John Walsh on World Cup 2014: Titans whose genius we were ready to savour are failing to deliver
Prolific writer and commentator John Walsh contributes columns to the paper as well as writing features, interviews and restaurant reviews. He has been editor of The Independent Magazine, literary editor of the Sunday Times and features editor of the London Evening Standard.
Wednesday 18 June 2014
The ignoramus’s guide to the World Cup continues with more important bulletins about the major issues of the day, starting with – what you should know about Uruguay, England’s opponents tonight.
LIVE: Follow the latest news as England play Uruguay, plus Colombia v Ivory Coast and Japan v Greece
1 Players and fans believe in la garra charrua (“the Charrua claw”, referring to the semi-nomadic Charrua Indians, who were wiped out in 1832), meaning the “spirit” of the national team. Mostly it’s their “ability to snatch victory from the jaws of imminent defeat”. Not against Costa Rica, obviously.
2 Their star is Luis Suarez, the Liverpool striker. Fans on the Kop like to sing, “I just can’t seem to get enough of Swah-rezz!” He’s been bragging for days that he’s 100 per cent fit, his treatment’s been “fabulous”, and he knows (Oo-er) the defensive weaknesses of certain England players. We shall see. Few victims of major knee surgery recover in under six weeks. He’s had four.
3 They’re weirdly keen on dulce de leche, that revoltingly sweet caramel custard made by boiling sugar. And their supply of 39kg of it has been confiscated by Brazilian customs. Hah!
Reasons to be cheerful about England vs Uruguay
1 The weather in the Sao Paolo Arena will be 14 degrees. Absolutely fine for England, bloody freezing for the Urugs.
2 When Uruguay were outplayed 3-1 by Costa Rica on Saturday, they conceded two goals inside three minutes. They’re below England at the bottom of Group D. With luck they’ll stay there.
3 They have no creative midfielders. Theoretically, they play a 4-4-2 formation. In practice, it’s more like 8-2, leaving everything to their strikers.
4 We’ve got Raheem Sterling, the most explosively talented young player to appear in a major competition since Wayne Rooney in Euro 2004. We cannot fail.
Shocking (lack of) violence
Was the Müller-Pepe incident, in the Germany-Portugal match, the most minimal display of violence ever seen on a pitch? Right arm outflung, Pepe fended off Müller with a gentle flap of the hand to his face, upon which Müller collapsed in a devastated heap. When the referee waved the game on, Pepe came over and gently touched heads with the fallen German – bonk-bonk, as if saying “C’mon, are you really hurt?” And they called it a head-butt, deserving a red card? Have they ever seen a head-butt? Pathetic.
Once, young World Cup fans collected metal doubloons bearing the faces of key players and stuck them into a pirate’s-treasure-style trophy book. This year they can buy packs of stickers bearing the faces of key players and stick them into weedy albums. In an impulse somewhere between narcissism and insecurity, many players have been buying packs and looking for their own faces among them. Joel Campbell of Costa Rica bought 100 packs (500 stickers!), looked for images of himself but found none. He tweeted a forlorn pic of the opened packs. Mario Balotelli, by comparison, found lots of himself, pasted them all in his album, then posted a snap of it on Facebook. Have these guys nothing better to do?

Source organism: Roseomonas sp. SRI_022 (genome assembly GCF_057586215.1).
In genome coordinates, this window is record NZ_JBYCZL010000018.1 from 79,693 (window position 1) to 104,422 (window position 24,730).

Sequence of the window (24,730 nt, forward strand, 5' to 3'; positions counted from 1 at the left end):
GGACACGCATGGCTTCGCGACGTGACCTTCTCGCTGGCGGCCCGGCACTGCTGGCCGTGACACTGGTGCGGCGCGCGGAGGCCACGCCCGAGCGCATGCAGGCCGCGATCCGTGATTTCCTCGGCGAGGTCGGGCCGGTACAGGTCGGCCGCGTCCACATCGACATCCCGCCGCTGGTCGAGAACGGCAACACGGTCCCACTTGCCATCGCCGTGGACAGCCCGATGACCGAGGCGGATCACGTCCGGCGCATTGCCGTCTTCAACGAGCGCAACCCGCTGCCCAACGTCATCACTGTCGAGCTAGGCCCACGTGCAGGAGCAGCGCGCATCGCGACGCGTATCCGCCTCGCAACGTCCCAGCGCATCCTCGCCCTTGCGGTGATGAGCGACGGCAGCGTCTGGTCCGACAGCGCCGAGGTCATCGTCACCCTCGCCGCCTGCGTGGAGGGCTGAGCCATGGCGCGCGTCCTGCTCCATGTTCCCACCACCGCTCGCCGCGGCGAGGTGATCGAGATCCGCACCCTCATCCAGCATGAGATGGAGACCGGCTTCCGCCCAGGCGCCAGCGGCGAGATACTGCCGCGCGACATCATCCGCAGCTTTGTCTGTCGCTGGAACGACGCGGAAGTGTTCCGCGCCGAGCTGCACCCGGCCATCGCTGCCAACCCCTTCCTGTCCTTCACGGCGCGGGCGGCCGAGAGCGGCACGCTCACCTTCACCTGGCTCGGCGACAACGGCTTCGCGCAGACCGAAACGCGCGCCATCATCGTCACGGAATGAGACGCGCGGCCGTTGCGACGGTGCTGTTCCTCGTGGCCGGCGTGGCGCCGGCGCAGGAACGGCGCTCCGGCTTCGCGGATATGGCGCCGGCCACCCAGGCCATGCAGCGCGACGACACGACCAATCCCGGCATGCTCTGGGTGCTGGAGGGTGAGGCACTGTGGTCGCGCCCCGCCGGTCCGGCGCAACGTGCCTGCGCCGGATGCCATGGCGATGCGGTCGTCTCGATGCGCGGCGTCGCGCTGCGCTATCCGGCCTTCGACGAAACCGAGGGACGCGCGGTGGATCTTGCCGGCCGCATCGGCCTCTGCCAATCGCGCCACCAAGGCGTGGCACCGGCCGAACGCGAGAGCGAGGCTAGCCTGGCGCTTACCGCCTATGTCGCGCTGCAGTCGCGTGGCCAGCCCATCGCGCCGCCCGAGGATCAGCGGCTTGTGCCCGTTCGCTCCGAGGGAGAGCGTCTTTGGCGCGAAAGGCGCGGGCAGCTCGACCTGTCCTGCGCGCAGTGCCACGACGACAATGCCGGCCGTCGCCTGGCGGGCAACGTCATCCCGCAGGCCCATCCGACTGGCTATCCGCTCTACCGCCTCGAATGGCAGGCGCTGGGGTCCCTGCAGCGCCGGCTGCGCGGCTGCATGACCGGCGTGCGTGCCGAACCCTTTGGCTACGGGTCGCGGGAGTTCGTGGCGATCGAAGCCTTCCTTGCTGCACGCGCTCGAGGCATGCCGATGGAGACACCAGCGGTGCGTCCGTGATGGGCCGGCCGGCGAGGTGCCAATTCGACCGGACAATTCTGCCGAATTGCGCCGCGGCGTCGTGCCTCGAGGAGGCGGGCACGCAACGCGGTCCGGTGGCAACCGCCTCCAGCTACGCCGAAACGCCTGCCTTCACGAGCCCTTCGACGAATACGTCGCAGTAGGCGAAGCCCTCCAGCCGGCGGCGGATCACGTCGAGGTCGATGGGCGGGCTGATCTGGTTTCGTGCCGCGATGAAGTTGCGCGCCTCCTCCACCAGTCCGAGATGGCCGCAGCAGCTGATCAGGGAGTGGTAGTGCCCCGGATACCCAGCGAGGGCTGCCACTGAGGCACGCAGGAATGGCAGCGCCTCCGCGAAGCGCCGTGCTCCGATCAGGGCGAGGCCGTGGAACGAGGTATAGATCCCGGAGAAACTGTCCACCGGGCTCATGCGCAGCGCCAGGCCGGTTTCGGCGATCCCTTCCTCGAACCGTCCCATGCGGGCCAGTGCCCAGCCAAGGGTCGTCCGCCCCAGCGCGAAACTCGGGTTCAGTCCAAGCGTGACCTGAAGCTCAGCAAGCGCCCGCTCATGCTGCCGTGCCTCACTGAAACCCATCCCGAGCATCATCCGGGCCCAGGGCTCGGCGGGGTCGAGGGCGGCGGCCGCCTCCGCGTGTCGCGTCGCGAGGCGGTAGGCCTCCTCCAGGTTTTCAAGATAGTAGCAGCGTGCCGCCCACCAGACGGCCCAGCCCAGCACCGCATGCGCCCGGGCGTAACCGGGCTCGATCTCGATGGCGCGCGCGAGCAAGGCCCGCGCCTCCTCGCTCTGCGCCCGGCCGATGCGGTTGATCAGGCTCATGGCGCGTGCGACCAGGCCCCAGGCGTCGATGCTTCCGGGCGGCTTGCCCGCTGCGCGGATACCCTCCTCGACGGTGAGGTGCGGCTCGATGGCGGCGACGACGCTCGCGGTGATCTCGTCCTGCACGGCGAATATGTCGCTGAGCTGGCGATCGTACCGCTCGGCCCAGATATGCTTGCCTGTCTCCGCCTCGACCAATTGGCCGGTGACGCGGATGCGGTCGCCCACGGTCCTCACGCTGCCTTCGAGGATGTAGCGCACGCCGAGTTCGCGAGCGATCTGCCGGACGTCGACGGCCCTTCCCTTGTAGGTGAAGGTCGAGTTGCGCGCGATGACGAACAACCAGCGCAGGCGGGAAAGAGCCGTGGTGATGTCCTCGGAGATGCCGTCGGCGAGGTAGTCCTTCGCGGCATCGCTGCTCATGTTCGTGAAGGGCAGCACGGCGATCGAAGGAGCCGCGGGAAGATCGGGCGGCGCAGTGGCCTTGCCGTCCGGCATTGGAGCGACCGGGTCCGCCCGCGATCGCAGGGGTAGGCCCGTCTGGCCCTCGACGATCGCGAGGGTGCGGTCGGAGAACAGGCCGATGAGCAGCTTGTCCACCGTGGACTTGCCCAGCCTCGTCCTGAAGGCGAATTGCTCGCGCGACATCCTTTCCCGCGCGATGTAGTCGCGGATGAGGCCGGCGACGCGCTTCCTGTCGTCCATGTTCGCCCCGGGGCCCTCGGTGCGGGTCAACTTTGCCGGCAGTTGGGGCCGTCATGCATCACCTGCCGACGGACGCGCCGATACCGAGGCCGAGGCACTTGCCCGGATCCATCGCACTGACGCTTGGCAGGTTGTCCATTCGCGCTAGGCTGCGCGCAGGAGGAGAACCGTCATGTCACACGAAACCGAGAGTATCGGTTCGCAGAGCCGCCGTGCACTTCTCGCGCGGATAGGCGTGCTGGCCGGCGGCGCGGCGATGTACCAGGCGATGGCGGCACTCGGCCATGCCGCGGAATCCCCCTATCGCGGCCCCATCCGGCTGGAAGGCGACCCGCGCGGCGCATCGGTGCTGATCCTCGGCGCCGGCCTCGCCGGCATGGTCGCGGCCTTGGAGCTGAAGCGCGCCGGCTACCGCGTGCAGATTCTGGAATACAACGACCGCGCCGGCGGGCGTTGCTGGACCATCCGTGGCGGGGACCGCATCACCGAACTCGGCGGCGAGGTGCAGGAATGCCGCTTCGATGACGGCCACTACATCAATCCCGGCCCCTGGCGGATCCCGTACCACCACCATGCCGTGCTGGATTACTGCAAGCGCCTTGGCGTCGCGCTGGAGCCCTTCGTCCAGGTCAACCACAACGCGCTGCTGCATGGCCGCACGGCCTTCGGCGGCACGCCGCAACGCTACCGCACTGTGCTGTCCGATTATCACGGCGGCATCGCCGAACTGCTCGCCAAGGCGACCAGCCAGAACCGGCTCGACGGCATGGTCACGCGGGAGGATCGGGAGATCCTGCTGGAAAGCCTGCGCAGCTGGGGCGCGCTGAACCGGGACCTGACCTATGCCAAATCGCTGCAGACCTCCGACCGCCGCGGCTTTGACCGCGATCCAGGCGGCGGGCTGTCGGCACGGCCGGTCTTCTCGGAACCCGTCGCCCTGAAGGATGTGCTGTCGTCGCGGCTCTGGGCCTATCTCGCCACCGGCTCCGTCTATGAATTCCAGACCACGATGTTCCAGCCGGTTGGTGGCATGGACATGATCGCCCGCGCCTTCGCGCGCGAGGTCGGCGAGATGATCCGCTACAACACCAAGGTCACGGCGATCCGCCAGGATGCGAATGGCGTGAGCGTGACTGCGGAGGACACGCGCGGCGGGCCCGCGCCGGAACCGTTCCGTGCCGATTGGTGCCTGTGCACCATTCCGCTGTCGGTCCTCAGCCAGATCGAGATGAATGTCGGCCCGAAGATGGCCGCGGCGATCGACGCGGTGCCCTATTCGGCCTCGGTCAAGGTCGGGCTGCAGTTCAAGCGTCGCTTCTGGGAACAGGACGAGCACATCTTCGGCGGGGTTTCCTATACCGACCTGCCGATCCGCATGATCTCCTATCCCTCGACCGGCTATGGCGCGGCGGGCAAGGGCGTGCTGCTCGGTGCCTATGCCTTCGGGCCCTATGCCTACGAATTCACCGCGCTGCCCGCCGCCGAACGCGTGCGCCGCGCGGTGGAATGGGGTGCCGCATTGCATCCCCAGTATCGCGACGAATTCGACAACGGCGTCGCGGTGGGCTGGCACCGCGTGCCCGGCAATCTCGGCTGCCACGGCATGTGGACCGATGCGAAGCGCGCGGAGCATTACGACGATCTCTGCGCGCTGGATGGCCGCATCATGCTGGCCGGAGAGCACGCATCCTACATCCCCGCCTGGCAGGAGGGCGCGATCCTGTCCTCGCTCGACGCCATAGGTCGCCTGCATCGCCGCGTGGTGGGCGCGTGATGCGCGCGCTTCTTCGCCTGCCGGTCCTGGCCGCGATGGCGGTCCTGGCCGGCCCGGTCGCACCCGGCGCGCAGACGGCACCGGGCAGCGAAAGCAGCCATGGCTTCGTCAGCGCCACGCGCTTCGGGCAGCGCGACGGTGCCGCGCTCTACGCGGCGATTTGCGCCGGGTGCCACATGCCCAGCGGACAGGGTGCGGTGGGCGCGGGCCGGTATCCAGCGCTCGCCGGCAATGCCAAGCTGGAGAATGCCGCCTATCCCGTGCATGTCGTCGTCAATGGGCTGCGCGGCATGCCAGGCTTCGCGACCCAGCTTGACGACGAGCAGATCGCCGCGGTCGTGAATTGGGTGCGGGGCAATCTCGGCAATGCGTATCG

The politics of sport
During the Germany-Portugal match, the camera lingered on a familiar figure in the crowd: Angela Merkel, the German Chancellor in a red jacket and white slacks. She waved her fists in support, visited the team in the changing room, and took a cute selfie with striker Lukas Podolski. The minute the pictures went global, every head of state in the other 31 countries taking part smote their brow and said, “Why didn’t we think of that?” Will Ed Miliband be found grinning with Steven Gerrard in the Sao Paulo tunnel tonight?
Twilight of the Idols
The Samsung TV ad shows Lionel Messi, Wayne Rooney and Cristiano Ronaldo kitted out in quasi-robotic, metallic, ubermensch strip, posing, running and scoring like footballing gods. So far, Ronaldo has done little on the pitch except look handsomely cross and frustrated. Rooney, although he set up a goal for Sturridge, seemed unable to kick a ball with any accuracy (but he’ll be brilliant tonight). And Messi, before his winning goal against Bosnia-Herzegovina played so badly that he was booed by Argentina fans. Why are the titans, whose genius we have switched on our TV sets to savour, failing to deliver?
Quotes of the week
“When chances are created for Balotelli, he will just do things.” – Rafa Benitez. Yeah. Don’t you hate the way he does that?
“I want everyone here in the northeast of Brazil [Fortaleza] and especially those in the stadium [Estadio Castelau] to sing the national anthem like we sing it on the pitch, and hug the person next to you. That will push us forward” – Brazil captain Thiago Silva, perhaps unwittingly asking for trouble.
“He has made an art out of nutmegs… in a flash the ball will go through your legs and he is away” – Jamie Carragher, sorrowfully admiring of Luis Suarez.
“I really feel a big responsibility because everybody is talking about me as possibly one of the surprises of this World Cup.” – Modesty deserts the almost-unknown Russia striker Alexander Kokorin.
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